Climbs 303 – Crags 2
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With the leaves turning and the nights drawing in, not to mention the rain, climbers begin to think towards the coming winter season...
One of the first places to see winter conditions is likely to be the heartland of snowed-up rock climbing... the Northern Corries in Scotland's Cairngorm mountains.
Fingers Ridge Grade IV 4, a supremely classic mixed outing in Coire an t-Sneachda, Photo- Loz Monckton, Nov 2008 © Shaw Brown
Situated in Scotland's central Highlands and lying east of the A9 between Perth to the south and Inverness to the north, the Cairngorms are among the greatest and wildest of Britain's mountains. They form an extensive high plateau, deeply cut by ancient glaciers to give steep corries crowned with high quality granite cliffs. Many of these cliffs provide classic summer rock climbs of all standards, but due to their height and often northerly aspect they are possibly best known for providing some of Scotland's most superlative winter adventures.
The Northern Corries, situated close to the popular tourist town of Aviemore and directly adjacent to Cairngorm ski area, provide climbers with a winter climbing adventure wonderland. Along with the "big bad" Ben (Nevis) over in the west, the Northern Corries (or Norries as they are otherwise known) are by far and away the most popular winter climbing destination in the UK. Their honeypot status is hardly surprising, the Northern Corries combine easy access with reliable conditions and routes for everyone. You will find novices on their first routes to seasoned campaigners on grade X's.
Sitting on the northern edge of the Cairngorm plateau looking out over the Strathspey, the Northern Corries, thanks to the Cairgorm ski road, offer a unique combination of easy access and a cliff-base among the highest in the country. Added to this is the huge range of climbing with excellent routes at all grades from easy gullies and mixed routes to classic test-pieces and cutting-edge desperates.
Topping out on Ewen Buttress, Grade III in Coire an Lochain, this area offers many high quality snowed-up rock routes. © Sandy Paterson Mountaineering
The climbing is found on the cliffs at the head of the two corries west of the Coire Cas ski area. The cliffs are all made of Cairngorm granite - a weathered blocky rock with lots of cracks, flakes and features, interspersed by the occasional worryingly blank slab. The first coire, Coire an t-Sneachda is the more open, featuring several large mostly slabby buttresses separated by gullies and areas of broken ground. The Fiacaill Ridge, with it's classic exposed final crest (II) separates Coire an t-Sneachda from its slightly higher and more compact neighbour Coire an Lochain which features four generally steep main buttresses, again separated by gullies.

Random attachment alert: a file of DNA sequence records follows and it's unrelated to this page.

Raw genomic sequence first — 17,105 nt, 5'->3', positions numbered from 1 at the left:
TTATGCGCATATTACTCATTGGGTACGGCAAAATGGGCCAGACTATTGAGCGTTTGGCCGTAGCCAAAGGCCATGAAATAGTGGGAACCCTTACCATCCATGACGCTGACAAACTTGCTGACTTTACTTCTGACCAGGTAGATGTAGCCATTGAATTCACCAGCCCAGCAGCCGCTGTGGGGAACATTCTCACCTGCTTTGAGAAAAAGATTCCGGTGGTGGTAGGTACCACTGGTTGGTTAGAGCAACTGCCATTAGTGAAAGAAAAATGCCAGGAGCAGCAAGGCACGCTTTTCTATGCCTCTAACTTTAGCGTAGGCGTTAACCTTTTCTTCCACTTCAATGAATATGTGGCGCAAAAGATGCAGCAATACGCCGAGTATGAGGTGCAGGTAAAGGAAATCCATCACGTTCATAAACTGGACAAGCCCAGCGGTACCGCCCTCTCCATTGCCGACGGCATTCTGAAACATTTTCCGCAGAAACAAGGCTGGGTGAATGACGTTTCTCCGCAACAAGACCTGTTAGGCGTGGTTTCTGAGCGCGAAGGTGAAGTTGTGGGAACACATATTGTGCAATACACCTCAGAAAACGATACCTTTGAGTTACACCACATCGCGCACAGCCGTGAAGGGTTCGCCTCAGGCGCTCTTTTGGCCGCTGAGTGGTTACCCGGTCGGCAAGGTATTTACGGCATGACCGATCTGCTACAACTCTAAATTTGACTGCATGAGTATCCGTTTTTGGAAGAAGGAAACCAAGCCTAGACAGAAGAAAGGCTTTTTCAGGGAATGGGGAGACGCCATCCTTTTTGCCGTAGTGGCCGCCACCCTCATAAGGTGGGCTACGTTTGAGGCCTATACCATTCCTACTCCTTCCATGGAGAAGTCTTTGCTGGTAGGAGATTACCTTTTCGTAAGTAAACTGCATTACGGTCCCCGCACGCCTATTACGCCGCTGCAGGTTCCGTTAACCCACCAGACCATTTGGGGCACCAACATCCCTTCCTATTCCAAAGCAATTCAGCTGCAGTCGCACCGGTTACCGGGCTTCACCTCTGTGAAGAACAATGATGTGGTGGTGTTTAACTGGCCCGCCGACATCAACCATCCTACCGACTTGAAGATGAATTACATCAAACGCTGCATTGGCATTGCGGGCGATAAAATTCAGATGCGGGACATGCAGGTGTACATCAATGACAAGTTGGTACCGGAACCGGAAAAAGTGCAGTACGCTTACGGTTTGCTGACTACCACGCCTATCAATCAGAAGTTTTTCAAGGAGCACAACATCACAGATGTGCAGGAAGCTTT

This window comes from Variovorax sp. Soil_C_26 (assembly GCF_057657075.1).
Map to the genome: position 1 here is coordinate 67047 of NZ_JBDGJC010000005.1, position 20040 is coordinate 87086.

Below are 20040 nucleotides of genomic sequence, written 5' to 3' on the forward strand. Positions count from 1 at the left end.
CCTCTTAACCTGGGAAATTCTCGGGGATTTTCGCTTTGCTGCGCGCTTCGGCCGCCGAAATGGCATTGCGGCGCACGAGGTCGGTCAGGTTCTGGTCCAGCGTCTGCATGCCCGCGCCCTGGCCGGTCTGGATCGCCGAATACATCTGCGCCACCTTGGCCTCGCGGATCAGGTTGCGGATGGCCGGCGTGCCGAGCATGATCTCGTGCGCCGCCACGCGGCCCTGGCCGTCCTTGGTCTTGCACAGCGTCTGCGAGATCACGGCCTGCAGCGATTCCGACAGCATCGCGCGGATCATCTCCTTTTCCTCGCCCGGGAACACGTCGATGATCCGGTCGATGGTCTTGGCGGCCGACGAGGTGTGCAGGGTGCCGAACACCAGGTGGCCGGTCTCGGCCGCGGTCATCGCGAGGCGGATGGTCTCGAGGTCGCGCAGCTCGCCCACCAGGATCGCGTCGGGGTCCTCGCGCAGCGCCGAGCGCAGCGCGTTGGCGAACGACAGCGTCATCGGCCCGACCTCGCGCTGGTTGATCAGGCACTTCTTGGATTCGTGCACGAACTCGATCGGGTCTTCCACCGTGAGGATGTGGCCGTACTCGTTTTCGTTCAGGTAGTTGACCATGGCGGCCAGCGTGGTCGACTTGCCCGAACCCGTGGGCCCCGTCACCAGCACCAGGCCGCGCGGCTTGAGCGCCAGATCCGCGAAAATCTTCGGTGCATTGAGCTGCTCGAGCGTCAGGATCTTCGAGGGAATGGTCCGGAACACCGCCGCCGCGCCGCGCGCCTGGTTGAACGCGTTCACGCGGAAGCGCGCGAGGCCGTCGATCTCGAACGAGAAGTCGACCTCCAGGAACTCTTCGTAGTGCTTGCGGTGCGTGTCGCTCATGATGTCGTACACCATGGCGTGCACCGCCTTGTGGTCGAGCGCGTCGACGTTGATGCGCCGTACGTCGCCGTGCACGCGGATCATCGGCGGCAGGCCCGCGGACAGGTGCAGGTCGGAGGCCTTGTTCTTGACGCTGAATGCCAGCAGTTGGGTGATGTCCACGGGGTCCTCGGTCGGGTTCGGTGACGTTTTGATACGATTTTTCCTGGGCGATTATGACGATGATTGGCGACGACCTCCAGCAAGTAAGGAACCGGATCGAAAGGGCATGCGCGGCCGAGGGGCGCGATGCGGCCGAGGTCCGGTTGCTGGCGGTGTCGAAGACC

...easy access with reliable conditions and routes for everyone...
The routes fall broadly into three categories- snow gullies, rocky ribs and technical snowed-up rock buttress routes. The Northern Corries are the heartland of Scotland's famous snowed up rock-climbing, where hoared up rock is climbed by hooking and torquing (twisting) axe picks into cracks.
With the exception of the popular short challenge of Aladdin's Mirror Direct (IV) there is little ice in the corries but when in condition the nearby cliffs of Hell's Lum are one of Scotland's best ice venues.
For the low and mid grade (I-IV/V) climber, Coire an t-Sneachda has the most to offer with lots of excellent easy gullies and mixed routes, and on the steeper buttresses lots of very well protected technical challenges ideal for those seeking to improve. For those seeking harder challenges there are plenty of trickier routes and for anyone with very big arms and a very, very long neck, the second winter ascent of the The Hurting (a terrifying XI 11) awaits!
...huge range of climbing with excellent routes at all grades from easy gullies and mixed routes to classic test-pieces and cutting-edge desperates.
For those seeking challenges in the grade V and above range, Coire an Lochain is definitely worth a visit or three with loads of superb steep routes, again mostly very well protected and some allowing convenient abseil descent. There are also a small number of easier routes which can be a good option for those seeking to avoid queues on busy weekends. It is worth remembering that the base of the cliffs in Lochain are around 100m higher than those in Coire an t-Sneachda which can make all the difference if the freezing level is very near the tops.
Routes are graded for average conditions - some rely on snow build-up to be the given grade and watch out for verglas caused by a sudden freeze after a thaw which can make normally well protected routes very bold - be prepared to change plans if needed.
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